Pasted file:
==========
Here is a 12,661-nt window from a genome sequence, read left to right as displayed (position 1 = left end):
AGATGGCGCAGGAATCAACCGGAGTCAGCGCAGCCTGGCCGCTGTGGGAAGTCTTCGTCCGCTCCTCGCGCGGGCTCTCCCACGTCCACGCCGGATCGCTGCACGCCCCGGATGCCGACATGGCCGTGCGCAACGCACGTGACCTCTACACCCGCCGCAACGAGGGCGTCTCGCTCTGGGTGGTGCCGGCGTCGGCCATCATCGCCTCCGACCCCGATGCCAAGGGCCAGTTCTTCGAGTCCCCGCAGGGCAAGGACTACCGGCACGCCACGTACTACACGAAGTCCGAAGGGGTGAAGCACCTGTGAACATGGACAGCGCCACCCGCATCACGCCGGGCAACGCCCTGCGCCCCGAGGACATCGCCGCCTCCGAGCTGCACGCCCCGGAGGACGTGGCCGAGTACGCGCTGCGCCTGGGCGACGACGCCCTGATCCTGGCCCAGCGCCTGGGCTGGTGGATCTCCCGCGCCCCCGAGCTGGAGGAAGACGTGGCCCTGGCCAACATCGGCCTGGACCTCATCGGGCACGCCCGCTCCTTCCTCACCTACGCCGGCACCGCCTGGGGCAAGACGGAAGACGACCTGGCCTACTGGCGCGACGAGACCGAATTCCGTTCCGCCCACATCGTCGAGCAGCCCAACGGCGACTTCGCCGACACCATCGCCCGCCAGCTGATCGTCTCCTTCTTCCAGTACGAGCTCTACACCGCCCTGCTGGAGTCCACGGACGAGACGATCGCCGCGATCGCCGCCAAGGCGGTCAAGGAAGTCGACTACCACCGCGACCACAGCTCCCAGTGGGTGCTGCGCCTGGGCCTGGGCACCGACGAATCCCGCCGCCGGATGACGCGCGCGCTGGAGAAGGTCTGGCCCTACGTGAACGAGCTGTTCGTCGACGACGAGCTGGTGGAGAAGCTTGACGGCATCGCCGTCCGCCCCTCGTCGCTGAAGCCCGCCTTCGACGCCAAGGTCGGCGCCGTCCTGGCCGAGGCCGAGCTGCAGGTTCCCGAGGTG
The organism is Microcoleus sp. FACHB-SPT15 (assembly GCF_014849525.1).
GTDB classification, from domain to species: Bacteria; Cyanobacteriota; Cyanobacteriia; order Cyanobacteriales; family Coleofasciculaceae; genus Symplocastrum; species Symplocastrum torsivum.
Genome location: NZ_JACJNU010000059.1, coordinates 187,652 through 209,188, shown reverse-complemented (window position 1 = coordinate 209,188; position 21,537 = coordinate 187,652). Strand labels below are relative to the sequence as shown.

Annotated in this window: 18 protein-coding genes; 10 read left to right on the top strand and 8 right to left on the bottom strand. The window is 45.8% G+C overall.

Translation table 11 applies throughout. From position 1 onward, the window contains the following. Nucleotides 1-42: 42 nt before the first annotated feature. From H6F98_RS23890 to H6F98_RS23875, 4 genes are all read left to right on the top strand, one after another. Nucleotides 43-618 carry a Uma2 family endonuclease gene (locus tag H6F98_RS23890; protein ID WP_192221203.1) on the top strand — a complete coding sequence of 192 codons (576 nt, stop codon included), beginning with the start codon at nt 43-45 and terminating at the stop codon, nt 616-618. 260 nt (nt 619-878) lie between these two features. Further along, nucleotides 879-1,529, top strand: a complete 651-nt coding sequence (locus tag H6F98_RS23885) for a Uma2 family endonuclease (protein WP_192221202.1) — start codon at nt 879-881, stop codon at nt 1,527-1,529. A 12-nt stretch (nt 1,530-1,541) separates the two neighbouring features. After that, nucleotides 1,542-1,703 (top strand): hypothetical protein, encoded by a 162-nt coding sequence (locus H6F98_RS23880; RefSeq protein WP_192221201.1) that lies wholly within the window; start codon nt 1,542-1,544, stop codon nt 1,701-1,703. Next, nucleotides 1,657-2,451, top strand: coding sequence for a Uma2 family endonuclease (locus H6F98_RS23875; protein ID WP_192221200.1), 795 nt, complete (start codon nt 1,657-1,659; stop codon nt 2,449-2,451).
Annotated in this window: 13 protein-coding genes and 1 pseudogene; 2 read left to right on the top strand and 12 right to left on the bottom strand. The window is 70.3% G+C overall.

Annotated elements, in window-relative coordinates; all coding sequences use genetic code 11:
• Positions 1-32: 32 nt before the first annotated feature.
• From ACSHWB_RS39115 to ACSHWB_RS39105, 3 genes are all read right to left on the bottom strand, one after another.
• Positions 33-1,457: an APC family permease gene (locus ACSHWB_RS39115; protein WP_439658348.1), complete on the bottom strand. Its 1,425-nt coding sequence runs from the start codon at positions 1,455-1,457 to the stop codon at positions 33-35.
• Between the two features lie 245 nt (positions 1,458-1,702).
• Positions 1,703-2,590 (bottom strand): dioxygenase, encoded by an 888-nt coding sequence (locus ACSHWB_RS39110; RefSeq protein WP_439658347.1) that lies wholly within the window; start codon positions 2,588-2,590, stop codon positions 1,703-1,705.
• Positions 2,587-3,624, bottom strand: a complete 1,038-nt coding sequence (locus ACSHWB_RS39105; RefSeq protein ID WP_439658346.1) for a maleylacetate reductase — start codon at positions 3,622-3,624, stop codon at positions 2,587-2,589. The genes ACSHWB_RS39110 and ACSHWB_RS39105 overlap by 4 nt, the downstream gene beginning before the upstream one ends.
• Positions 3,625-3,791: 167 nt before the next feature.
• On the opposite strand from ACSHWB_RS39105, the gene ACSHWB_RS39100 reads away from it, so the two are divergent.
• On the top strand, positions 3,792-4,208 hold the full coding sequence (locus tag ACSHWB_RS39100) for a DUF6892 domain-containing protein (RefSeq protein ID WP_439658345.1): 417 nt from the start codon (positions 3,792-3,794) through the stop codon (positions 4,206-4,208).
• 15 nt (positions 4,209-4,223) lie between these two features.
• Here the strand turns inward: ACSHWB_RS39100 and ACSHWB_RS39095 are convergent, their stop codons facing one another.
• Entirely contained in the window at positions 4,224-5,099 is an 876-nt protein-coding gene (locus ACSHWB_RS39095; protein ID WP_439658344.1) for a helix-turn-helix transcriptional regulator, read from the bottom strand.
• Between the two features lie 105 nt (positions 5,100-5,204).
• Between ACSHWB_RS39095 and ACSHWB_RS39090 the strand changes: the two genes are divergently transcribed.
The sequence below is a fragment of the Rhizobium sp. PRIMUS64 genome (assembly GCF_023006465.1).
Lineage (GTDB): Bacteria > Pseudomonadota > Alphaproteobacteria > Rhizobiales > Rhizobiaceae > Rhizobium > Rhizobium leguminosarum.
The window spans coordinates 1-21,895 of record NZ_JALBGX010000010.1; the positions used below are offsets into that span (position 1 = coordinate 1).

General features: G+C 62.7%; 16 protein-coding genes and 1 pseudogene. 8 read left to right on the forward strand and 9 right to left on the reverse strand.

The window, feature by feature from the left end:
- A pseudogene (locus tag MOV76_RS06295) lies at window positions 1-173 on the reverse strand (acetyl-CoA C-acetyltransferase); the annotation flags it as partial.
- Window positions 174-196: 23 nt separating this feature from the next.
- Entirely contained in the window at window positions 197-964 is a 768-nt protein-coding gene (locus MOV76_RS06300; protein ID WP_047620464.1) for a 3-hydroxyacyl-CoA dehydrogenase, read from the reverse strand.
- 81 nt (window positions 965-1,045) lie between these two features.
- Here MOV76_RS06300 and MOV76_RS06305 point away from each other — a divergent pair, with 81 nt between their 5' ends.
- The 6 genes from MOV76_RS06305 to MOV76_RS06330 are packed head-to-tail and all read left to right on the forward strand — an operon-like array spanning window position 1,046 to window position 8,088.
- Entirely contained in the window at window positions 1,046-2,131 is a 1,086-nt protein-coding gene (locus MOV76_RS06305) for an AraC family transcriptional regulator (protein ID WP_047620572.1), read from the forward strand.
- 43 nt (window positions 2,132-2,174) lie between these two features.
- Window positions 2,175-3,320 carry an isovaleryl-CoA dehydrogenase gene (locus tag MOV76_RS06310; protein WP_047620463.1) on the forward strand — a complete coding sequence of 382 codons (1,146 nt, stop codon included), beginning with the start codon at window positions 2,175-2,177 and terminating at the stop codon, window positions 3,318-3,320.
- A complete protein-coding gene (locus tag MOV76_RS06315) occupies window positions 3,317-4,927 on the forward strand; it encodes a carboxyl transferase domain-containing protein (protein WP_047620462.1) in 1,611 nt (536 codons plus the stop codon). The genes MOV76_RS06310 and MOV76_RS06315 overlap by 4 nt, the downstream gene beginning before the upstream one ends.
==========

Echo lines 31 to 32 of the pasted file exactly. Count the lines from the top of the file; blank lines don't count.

- Entirely contained in the window at window positions 197-964 is a 768-nt protein-coding gene (locus MOV76_RS06300; protein ID WP_047620464.1) for a 3-hydroxyacyl-CoA dehydrogenase, read from the reverse strand.
- 81 nt (window positions 965-1,045) lie between these two features.